Yesterday's high winds blew smoke from fires in New Mexico

My normal riding routes take me south along the Front Range on Hwy 105 towards Palmer Lake, Colorado. Hwy 105 climbs steadily from around 6,000 ft to 7,300 ft. as you head south toward the Palmer Divide. I prefer to start my rides heading into the wind, or uphill, or both as is often the case riding south on 105.

The long, slow grind up to Palmer Lake into a stiff headwind offers plenty of time to let your mind wander and mine often turns to thoughts about how much I hate the wind! Actually, I have a love/hate relationship with wind.

When riding into the wind I feel like a weak, struggling, middle-aged man trying to stave off old age by dressing up in spandex and pretending to be Lance Armstrong. But when I reach the southernmost part of the ride, turn around, and start back downhill with a tailwind I am Lance Armstrong riding in the Tour de France cruising along at 30-40 mph without breaking a sweat.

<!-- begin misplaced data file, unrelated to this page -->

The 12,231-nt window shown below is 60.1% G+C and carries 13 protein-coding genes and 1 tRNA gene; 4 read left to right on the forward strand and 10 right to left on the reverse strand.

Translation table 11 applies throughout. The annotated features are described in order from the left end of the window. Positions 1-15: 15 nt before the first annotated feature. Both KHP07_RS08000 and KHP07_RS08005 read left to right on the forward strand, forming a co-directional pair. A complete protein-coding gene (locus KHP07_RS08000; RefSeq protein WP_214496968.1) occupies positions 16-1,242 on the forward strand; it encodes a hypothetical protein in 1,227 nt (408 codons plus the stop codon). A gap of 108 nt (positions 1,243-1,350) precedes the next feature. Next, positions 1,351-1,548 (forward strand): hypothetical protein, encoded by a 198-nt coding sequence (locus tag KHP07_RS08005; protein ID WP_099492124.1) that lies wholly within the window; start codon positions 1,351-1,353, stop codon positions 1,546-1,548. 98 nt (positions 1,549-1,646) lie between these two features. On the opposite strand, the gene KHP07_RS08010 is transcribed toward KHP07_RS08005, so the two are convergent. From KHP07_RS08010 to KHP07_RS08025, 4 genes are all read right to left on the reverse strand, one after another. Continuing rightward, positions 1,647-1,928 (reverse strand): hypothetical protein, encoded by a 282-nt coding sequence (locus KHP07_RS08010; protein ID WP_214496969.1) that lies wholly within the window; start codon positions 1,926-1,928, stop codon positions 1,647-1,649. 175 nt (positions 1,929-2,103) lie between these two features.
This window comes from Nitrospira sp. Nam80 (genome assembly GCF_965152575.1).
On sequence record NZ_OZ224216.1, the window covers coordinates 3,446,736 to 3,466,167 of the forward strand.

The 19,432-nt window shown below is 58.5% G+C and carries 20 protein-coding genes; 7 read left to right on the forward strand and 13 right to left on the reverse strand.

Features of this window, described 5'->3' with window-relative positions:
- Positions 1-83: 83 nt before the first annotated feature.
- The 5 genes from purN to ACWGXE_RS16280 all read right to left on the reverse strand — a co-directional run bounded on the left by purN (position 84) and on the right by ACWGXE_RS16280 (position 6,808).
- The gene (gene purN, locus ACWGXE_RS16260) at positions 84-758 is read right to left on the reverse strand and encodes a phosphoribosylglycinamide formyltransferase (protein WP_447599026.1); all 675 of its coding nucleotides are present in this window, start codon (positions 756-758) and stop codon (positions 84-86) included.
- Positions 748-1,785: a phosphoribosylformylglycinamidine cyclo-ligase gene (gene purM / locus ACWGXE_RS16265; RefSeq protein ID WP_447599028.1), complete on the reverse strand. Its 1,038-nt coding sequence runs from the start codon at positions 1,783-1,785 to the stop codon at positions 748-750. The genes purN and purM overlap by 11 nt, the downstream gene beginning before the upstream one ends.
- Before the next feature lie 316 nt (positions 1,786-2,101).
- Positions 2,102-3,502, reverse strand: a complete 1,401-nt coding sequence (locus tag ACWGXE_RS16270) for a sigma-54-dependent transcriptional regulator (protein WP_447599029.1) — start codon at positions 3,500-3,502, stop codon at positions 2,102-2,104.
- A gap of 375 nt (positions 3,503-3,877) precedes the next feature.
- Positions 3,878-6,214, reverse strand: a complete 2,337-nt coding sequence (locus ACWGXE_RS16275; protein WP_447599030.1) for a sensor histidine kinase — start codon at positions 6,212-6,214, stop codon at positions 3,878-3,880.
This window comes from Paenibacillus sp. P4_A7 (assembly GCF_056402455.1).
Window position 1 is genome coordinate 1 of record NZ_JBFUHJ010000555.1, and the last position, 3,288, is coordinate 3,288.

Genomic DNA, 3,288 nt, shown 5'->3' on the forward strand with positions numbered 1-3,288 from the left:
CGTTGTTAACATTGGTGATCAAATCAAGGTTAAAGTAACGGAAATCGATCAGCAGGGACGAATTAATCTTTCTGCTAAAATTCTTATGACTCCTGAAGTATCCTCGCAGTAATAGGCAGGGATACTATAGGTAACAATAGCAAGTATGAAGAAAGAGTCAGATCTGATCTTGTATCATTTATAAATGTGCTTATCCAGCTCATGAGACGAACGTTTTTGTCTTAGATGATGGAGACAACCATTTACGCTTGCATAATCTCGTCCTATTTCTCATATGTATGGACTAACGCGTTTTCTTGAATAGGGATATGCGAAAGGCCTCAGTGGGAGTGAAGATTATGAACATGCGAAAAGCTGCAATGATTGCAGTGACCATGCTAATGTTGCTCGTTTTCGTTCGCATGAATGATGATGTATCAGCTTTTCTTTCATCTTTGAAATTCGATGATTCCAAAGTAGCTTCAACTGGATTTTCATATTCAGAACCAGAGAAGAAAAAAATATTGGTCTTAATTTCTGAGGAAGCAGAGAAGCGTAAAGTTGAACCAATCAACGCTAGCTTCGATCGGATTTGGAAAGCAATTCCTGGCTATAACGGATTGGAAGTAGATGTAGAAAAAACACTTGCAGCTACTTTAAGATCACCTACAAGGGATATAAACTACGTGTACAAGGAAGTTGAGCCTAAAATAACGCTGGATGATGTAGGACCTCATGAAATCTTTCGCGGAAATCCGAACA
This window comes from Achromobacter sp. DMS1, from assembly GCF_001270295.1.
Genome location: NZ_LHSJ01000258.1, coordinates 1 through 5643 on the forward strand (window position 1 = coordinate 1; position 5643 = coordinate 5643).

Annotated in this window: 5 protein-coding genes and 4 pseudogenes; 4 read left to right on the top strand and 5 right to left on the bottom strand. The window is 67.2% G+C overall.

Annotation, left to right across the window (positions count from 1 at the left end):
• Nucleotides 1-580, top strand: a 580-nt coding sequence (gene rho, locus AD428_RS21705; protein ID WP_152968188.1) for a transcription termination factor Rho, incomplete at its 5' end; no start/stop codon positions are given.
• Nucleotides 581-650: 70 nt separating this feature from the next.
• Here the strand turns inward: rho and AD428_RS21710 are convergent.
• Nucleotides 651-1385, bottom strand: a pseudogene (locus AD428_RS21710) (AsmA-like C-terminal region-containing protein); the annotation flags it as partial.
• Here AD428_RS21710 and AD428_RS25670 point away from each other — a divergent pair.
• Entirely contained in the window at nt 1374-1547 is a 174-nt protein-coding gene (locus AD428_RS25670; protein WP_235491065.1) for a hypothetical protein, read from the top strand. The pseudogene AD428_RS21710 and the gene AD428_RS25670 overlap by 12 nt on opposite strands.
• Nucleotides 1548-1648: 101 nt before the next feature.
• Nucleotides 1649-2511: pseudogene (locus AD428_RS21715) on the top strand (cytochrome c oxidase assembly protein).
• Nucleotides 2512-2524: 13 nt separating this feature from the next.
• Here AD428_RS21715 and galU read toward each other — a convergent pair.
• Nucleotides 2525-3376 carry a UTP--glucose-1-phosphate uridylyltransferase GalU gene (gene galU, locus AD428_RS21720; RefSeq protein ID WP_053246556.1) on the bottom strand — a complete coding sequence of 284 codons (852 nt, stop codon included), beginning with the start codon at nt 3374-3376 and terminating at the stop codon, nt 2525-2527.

While riding into the wind this morning I came up with an Ode to the Wind:

Wind, wind, miserable wind.
Like the breath of the devil you repel me.
I spit in your face and you blow it back in mine.
I despise you.

Wind, wind glorious wind.
Like wings of angels you lift me up.
I sing of your grace and your gentle push from behind.
I love you.

Wind, wind, fickle wind.
Like the mind of a woman you change without warning.
Once at my back now back in my face.
You torment me.

And there you have it. My Ode to the Wind.

May the wind be always at your back!

Ride on,


Tuesday, May 22, 2012

Ride the Rockies Training: Kicking It Into High Gear

On March 3 of this year I received notification that I had made it into the lottery for Ride the Rockies 2012. On that day, on this blog, I set a goal to ride 1,500 miles "in the next 14 weeks" so I could "be in the best cycling shape of my life by June 9" (the start of the ride).